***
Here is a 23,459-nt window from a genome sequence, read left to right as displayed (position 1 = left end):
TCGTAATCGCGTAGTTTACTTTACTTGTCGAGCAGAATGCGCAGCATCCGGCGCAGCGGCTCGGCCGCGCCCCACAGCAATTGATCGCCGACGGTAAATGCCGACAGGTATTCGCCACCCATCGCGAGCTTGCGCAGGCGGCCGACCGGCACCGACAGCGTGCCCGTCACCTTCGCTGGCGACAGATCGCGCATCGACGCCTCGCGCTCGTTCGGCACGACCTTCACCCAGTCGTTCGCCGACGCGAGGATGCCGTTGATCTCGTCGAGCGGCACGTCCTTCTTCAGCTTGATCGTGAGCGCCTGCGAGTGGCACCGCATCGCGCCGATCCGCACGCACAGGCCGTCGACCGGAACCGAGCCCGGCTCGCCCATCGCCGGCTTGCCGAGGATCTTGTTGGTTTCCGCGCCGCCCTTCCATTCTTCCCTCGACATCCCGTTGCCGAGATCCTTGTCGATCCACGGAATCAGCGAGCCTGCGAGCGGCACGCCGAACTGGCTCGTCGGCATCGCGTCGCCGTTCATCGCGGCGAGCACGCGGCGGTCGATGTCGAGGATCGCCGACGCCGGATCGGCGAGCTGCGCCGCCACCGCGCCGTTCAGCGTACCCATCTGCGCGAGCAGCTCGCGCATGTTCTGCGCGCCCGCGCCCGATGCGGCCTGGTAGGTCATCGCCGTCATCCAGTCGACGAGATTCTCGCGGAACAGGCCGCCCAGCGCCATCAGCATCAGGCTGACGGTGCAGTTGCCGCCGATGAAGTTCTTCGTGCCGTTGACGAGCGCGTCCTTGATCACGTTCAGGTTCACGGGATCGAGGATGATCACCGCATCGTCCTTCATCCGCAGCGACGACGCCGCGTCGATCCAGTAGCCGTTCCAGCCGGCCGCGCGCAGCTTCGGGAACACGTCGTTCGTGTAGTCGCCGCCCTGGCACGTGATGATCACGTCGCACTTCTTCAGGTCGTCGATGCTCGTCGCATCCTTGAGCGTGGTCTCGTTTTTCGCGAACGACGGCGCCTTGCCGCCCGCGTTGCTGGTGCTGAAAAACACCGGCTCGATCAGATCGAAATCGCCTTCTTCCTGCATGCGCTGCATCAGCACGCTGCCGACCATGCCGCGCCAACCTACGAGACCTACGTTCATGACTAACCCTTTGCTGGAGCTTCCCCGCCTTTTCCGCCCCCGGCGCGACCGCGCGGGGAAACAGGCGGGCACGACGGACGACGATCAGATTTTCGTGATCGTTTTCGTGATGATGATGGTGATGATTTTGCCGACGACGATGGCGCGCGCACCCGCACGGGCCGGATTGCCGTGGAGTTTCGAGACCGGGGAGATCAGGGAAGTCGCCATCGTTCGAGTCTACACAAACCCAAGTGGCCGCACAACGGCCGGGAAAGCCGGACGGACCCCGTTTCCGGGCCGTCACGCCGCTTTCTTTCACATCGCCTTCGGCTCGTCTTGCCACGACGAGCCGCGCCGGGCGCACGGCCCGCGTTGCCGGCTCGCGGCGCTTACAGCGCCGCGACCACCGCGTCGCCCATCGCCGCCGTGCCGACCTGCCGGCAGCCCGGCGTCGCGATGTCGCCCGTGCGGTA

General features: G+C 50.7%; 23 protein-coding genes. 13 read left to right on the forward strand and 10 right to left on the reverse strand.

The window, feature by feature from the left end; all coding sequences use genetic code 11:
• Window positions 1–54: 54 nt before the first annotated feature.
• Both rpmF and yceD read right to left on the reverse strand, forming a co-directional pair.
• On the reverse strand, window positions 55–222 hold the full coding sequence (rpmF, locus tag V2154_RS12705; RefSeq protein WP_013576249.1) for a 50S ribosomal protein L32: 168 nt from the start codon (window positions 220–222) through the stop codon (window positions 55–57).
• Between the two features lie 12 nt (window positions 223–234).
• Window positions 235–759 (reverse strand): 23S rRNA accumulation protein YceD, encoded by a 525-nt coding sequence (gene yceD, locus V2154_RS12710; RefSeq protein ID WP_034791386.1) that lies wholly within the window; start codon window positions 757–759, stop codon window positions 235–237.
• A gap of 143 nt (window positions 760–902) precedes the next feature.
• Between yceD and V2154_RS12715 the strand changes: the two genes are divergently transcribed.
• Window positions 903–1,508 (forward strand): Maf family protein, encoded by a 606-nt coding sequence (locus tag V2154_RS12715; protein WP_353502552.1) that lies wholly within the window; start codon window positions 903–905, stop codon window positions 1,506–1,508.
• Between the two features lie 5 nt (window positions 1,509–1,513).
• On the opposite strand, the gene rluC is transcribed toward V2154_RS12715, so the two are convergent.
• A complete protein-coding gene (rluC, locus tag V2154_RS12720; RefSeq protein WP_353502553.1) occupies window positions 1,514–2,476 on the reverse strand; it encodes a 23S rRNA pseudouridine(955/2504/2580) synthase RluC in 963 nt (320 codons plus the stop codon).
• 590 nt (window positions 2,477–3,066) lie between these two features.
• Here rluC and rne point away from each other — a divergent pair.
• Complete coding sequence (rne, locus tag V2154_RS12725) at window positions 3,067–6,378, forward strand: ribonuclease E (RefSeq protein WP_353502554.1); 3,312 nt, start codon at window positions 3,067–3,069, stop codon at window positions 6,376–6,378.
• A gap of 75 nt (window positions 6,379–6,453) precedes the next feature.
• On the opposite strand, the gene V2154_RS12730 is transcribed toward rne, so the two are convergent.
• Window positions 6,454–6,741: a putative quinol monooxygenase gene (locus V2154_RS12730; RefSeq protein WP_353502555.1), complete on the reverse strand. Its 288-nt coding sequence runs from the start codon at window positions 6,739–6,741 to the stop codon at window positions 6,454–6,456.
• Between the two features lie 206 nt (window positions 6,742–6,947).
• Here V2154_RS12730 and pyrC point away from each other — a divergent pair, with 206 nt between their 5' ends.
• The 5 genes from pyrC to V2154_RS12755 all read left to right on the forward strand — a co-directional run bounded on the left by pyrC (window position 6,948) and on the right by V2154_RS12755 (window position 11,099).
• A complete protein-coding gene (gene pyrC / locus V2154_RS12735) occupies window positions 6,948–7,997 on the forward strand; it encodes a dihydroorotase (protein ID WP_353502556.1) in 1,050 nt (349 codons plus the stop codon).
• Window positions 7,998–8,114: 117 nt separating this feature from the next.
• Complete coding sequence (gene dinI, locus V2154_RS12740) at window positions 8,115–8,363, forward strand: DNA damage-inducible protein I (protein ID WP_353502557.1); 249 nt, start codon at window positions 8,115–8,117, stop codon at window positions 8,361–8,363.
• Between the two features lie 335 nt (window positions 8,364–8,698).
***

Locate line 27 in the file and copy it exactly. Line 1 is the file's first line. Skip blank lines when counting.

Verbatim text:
• Complete coding sequence (gene dinI, locus V2154_RS12740) at window positions 8,115–8,363, forward strand: DNA damage-inducible protein I (protein ID WP_353502557.1); 249 nt, start codon at window positions 8,115–8,117, stop codon at window positions 8,361–8,363.